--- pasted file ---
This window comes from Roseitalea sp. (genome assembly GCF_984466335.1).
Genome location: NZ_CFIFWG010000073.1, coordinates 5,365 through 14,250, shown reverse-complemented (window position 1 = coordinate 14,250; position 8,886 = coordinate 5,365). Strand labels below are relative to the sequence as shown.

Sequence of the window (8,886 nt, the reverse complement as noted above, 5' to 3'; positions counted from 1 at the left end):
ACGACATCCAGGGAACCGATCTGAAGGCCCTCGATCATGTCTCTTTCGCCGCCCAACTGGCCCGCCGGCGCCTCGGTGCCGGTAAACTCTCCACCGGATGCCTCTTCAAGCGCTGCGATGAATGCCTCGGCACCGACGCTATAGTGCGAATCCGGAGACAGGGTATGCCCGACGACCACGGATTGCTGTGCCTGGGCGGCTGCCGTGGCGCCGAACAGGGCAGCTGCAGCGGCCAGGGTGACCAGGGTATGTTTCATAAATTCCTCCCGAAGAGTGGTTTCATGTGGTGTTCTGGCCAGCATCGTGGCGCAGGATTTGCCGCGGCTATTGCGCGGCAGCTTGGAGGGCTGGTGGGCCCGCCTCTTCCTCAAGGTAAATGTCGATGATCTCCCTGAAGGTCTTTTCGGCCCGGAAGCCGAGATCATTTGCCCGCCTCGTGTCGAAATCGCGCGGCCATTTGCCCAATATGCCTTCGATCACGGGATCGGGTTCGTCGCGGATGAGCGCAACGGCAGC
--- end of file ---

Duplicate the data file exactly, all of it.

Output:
This window comes from Roseitalea sp. (genome assembly GCF_984466335.1).
Genome location: NZ_CFIFWG010000073.1, coordinates 5,365 through 14,250, shown reverse-complemented (window position 1 = coordinate 14,250; position 8,886 = coordinate 5,365). Strand labels below are relative to the sequence as shown.

Sequence of the window (8,886 nt, the reverse complement as noted above, 5' to 3'; positions counted from 1 at the left end):
ACGACATCCAGGGAACCGATCTGAAGGCCCTCGATCATGTCTCTTTCGCCGCCCAACTGGCCCGCCGGCGCCTCGGTGCCGGTAAACTCTCCACCGGATGCCTCTTCAAGCGCTGCGATGAATGCCTCGGCACCGACGCTATAGTGCGAATCCGGAGACAGGGTATGCCCGACGACCACGGATTGCTGTGCCTGGGCGGCTGCCGTGGCGCCGAACAGGGCAGCTGCAGCGGCCAGGGTGACCAGGGTATGTTTCATAAATTCCTCCCGAAGAGTGGTTTCATGTGGTGTTCTGGCCAGCATCGTGGCGCAGGATTTGCCGCGGCTATTGCGCGGCAGCTTGGAGGGCTGGTGGGCCCGCCTCTTCCTCAAGGTAAATGTCGATGATCTCCCTGAAGGTCTTTTCGGCCCGGAAGCCGAGATCATTTGCCCGCCTCGTGTCGAAATCGCGCGGCCATTTGCCCAATATGCCTTCGATCACGGGATCGGGTTCGTCGCGGATGAGCGCAACGGCAGC